Traveling

I’ll be away on business for the rest of the week. If your comments don’t appear, be patient. It may take me an entire day to get to anything held up in the spam filter. Feel free to use this as an open thread.

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Richard Burger is the author of Behind the Red Door: Sex in China, an exploration of China's sexual revolution and its clash with traditional Chinese values.

The Discussion: 67 Comments

To merp’s #49

As a great fan of the “Tu Quoque” argument, maybe merp should read the International Criminal Tribunals’ opinion on it:

http://www.wcl.american.edu/hrbrief/08/2tribunals.cfm

“Tu Quoque Principle

The Trial Chamber addressed the validity of the tu quoque principle as a defense to accusations of breaches of International Humanitarian Law (IHL). In examining this principle, the Tribunal looked specifically at the proposition that ” breaches of international humanitarian law, being committed by the enemy, justify similar breaches by a belligerent.” In strong language, the Trial Chamber rejected the validity of the tu quoque principle, stating that it is ” fallacious and ­inapplicable” in IHL. The Trial Chamber stated that most IHL ” lays down absolute obligations, namely obligations that are unconditional or in other words not based on reciprocity.” The Tribunal found not only support for this in Common ­Article 1 of the Geneva Conventions, but also in the development of IHL rules into obligations owed to the entire international community as a whole, “designed to benefit individuals qua human beings.” The Chamber also pointed out that the tu quoque defense was raised in war crimes trials following World War II but ” was universally rejected.” In addition, the Chamber stated that most IHL norms, particularly those pertaining to war crimes, crimes against humanity, and genocide, are peremptory norms of international law or jus cogens, and thus are non-derogable. Consequently, the tu quoque defense can never be valid because obligations of IHL are not dependent upon any other party’ s conduct.”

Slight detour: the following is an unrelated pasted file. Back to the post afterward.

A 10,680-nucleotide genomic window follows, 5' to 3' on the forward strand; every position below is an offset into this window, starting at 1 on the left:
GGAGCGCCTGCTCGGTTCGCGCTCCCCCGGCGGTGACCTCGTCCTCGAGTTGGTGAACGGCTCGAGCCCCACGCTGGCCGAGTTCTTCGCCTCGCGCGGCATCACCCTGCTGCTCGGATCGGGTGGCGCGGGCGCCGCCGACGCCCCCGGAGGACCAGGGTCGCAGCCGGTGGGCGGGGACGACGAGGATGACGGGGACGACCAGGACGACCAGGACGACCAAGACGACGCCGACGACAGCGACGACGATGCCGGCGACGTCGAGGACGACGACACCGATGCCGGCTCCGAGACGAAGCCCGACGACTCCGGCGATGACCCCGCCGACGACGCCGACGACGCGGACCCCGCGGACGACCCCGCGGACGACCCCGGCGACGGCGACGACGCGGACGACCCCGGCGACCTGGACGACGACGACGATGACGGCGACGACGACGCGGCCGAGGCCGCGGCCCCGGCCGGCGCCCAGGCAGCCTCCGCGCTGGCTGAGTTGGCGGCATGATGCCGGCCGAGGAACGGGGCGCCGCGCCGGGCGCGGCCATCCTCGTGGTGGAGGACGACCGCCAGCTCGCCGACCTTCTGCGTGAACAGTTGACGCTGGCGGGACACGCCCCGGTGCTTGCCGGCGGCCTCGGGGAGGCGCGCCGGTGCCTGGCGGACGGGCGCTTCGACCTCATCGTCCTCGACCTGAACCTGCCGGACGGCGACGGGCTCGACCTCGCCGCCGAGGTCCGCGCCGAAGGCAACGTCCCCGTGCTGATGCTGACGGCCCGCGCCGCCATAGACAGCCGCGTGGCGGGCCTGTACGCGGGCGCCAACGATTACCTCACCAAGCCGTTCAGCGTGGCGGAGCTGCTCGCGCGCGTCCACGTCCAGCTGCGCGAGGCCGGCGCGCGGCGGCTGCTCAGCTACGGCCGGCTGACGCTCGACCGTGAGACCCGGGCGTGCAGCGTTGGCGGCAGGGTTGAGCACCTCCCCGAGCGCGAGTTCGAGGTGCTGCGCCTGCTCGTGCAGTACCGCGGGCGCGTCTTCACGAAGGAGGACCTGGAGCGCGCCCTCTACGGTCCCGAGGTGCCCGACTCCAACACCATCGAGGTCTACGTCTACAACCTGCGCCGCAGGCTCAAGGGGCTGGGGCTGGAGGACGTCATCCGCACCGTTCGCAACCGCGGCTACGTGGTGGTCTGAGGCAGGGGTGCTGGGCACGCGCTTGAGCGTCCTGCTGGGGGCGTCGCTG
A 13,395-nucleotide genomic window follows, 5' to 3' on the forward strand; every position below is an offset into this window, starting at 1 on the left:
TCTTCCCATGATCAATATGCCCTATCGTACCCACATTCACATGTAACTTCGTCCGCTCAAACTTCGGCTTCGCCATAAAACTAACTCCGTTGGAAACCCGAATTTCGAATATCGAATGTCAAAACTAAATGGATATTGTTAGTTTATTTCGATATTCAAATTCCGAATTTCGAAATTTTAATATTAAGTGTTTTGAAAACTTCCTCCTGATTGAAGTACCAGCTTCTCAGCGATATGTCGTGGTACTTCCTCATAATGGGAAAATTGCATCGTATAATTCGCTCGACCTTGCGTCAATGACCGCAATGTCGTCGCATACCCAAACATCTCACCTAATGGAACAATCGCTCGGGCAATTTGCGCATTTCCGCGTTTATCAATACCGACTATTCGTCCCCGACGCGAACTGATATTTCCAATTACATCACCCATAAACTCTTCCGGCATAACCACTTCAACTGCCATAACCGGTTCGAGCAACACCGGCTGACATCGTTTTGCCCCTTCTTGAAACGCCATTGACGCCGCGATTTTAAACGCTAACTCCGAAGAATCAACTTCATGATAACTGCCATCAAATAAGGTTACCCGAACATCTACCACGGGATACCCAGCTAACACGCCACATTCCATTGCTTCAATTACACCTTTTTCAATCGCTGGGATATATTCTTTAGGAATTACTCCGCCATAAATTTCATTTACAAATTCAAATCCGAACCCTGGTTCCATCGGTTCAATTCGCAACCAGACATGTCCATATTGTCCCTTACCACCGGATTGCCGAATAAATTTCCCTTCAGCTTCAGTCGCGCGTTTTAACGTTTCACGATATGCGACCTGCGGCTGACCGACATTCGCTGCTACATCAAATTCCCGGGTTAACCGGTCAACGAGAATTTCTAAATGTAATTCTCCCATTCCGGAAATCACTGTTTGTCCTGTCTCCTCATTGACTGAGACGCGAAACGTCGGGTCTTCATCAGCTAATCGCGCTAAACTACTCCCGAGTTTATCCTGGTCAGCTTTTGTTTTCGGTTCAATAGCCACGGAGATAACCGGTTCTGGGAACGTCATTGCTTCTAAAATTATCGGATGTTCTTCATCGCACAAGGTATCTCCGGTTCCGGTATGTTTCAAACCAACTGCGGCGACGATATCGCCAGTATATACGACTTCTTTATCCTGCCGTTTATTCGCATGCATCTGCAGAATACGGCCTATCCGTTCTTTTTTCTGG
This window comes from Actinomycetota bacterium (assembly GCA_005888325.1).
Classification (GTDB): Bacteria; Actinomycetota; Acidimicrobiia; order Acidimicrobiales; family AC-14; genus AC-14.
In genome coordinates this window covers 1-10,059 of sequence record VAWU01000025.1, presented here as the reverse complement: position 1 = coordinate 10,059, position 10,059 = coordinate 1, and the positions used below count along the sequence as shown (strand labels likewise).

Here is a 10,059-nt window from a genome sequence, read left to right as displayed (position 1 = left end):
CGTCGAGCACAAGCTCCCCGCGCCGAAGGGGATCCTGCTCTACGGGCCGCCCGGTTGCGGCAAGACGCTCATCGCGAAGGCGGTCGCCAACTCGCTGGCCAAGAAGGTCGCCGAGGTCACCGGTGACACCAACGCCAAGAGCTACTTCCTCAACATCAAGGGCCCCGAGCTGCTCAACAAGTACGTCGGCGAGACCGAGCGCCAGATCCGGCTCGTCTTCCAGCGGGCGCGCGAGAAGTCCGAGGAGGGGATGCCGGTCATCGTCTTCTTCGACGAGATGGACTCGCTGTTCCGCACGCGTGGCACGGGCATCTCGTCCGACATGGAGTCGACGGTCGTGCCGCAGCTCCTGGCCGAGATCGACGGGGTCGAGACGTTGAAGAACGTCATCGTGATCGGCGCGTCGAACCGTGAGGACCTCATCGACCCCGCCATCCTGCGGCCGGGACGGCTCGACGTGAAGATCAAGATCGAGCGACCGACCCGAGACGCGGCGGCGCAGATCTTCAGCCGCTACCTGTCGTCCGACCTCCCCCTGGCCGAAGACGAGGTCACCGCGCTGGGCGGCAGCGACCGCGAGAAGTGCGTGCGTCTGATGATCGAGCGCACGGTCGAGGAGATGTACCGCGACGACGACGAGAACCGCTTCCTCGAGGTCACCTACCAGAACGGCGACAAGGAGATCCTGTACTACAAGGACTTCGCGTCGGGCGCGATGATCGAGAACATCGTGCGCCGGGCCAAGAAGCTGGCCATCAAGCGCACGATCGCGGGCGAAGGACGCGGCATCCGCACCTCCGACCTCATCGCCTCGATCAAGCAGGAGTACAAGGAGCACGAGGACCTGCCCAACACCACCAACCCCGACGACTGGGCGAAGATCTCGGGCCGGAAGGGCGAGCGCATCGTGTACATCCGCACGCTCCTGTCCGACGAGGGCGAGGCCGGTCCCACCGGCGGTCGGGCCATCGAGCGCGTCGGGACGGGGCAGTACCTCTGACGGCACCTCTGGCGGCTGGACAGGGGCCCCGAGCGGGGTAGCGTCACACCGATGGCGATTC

That’s the international judgment on the principle behind merp’s only professional trick.

February 24, 2010 @ 5:10 pm | Comment

Yes, because the West gets to invalidate all criticisms of it by bringing up the minor faults of others. Brilliant!

I guess if a mass murderer points his finger at a petty criminal before trial, all evidence against him should be null and void. Tu quoque after all!

February 25, 2010 @ 4:50 am | Comment

“White hypocrisy at its finest.”
With regards to Iraq? Ummmm…..Russians are white, no? Did they invade? The French are white, no? Yet you may recall the old “Cheese Eating Surrender Monkeys” jibe…

“Yes because whenever anyone says anything that isn’t negative about China, it’s a Communist lie. Those inscrutable orientals are known to do that.”